Top tips on how to prevent winter damage to vacation cottages.
As fall begins, one of our insurers, RSA Insurance, has put together a comprehensive guide on how to close up cottages properly to help ensure you are being proactive with the necessary risk management tips.
Closing your cottage
Closing up your cottage in the fall (unless of course it is winterized and used year-round) is important because you never know what sort of winter damage you may find when you make your way to it for the first time the followiong spring. Set aside the last few days before you close it up to make a thorough inspection of your cottage and to repair to things that are not in good order.
To reduce the likelihood of unwanted surprises, here are some important things to remember:
•Do a walk-around inspection. Check the siding, caulking around windows and doors, eaves and flashing, chimney and eaves troughs. Trim back overhanging trees and cut back dead or damaged branches everywhere.
•Replace and test batteries in smoke alarms and CO2 detectors.
•Block any new mouse holes with steel wool.
•Close any propane tank valves.
•Turn off the main power.
•Lock all doors and windows.
•Leave keys and your phone number with a neighbour or someone else you trust, who can check the cottage regularly.
•If you are insuring your cottage on a semi-protected, fire-hall basis, make sure your roads are kept open year-round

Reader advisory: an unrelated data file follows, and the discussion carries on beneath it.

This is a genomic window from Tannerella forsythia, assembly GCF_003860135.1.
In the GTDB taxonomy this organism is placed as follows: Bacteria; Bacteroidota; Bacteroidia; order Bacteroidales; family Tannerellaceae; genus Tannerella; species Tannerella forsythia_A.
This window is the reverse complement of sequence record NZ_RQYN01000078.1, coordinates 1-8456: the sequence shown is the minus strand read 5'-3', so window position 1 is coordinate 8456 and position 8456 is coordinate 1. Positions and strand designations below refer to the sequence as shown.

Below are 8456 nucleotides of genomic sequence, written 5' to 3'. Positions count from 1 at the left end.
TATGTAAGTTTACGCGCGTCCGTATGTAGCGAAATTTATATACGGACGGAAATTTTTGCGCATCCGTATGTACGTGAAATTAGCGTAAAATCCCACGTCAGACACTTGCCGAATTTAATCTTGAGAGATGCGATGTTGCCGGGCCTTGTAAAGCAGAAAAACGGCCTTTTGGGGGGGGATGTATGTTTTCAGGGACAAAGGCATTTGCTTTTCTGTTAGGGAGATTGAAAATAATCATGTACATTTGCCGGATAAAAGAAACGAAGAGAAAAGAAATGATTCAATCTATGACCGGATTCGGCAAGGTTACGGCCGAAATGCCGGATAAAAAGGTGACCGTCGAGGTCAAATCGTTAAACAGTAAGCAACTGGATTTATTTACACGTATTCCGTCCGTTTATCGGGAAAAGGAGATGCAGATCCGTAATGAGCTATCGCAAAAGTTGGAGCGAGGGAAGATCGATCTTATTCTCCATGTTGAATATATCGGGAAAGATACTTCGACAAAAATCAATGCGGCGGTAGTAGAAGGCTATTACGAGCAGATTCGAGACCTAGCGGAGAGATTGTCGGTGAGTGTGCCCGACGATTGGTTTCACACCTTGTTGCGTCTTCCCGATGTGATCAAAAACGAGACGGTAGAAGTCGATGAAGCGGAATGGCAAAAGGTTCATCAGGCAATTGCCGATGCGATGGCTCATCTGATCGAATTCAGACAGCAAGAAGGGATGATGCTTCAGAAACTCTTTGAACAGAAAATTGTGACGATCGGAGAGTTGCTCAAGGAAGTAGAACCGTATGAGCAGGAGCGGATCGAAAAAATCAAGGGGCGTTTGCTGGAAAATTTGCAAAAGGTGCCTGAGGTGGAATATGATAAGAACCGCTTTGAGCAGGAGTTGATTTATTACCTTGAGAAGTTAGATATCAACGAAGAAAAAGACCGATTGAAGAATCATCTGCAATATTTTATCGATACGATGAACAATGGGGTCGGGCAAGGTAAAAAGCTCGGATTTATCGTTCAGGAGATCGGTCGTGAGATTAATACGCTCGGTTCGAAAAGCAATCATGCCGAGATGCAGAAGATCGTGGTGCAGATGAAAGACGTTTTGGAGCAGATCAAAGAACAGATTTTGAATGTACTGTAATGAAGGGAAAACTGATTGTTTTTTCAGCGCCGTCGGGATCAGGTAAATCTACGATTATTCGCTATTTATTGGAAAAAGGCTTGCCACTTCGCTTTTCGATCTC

Draining the plumbing system
A lot of costly spring repairs are made necessary by improperly drained pipes, pumps and tanks that have frozen and cracked or burst over the winter. If you have never drained your cottage's plumbing system before, you should have a licensed plumber take you through the process, in your cottage, step-by-step. Be sure to cover the following:
•Check all pipes and connections before you drain – mark any leaks for repairs.
•Check that supply lines all slope down to a low point under or outside the cottage.
•Turn off the power to the water pump and the hot water tank. Drain the hot water tank.
•Open all the taps inside and outside the cottage, then open the drain valves to let the water drain out. Leave them open through the winter.
•Flush all toilets and remove any remaining water in the tank or toilet bowl.
•Drain and disconnect any outside tanks and pumps.
Winterize the system
Your plumber should also cover the following procedure for winterizing your system:
•Pour two cups of Propylene Glycol Antifreeze into each drain (sinks, showers and bathtubs).
•Pour four cups of Propylene Glycol Antifreeze into each of the toilet bowls and tanks.
For winterizing appliances such as your washing machine and dishwasher – check the manual or with the local appliance retailer for proper details.
** Important: Even if your cottage is used year round, if it will be unoccupied for more than 96 hours at any time do make sure you drain the water system or have it checked (inside) daily to make sure your heating does not get interrupted. If your heat shuts off and water pipes freeze, having failed to take these steps may result in a denied claim.
For more information on this or any other aspects of Cottage, Home or any other insurance matter, please contact us at - TheAdvisors@GuthrieInsurance.com.